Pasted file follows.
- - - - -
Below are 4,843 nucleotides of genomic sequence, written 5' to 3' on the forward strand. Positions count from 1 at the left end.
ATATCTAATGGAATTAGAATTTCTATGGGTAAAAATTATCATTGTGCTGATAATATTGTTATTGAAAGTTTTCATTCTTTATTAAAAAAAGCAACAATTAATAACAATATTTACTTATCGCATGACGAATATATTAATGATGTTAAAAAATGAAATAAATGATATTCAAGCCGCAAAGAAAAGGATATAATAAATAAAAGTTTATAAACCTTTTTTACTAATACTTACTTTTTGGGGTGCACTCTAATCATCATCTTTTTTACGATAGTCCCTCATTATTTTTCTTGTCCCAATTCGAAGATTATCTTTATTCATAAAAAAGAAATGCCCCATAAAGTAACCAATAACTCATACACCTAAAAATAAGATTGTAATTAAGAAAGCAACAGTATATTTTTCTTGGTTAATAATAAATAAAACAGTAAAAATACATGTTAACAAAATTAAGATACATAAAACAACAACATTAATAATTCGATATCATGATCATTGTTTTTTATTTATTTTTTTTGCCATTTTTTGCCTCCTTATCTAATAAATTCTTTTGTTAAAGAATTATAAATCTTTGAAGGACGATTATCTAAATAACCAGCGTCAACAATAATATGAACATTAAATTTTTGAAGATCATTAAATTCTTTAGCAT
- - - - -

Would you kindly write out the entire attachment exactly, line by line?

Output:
Below are 4,843 nucleotides of genomic sequence, written 5' to 3' on the forward strand. Positions count from 1 at the left end.
ATATCTAATGGAATTAGAATTTCTATGGGTAAAAATTATCATTGTGCTGATAATATTGTTATTGAAAGTTTTCATTCTTTATTAAAAAAAGCAACAATTAATAACAATATTTACTTATCGCATGACGAATATATTAATGATGTTAAAAAATGAAATAAATGATATTCAAGCCGCAAAGAAAAGGATATAATAAATAAAAGTTTATAAACCTTTTTTACTAATACTTACTTTTTGGGGTGCACTCTAATCATCATCTTTTTTACGATAGTCCCTCATTATTTTTCTTGTCCCAATTCGAAGATTATCTTTATTCATAAAAAAGAAATGCCCCATAAAGTAACCAATAACTCATACACCTAAAAATAAGATTGTAATTAAGAAAGCAACAGTATATTTTTCTTGGTTAATAATAAATAAAACAGTAAAAATACATGTTAACAAAATTAAGATACATAAAACAACAACATTAATAATTCGATATCATGATCATTGTTTTTTATTTATTTTTTTTGCCATTTTTTGCCTCCTTATCTAATAAATTCTTTTGTTAAAGAATTATAAATCTTTGAAGGACGATTATCTAAATAACCAGCGTCAACAATAATATGAACATTAAATTTTTGAAGATCATTAAATTCTTTAGCAT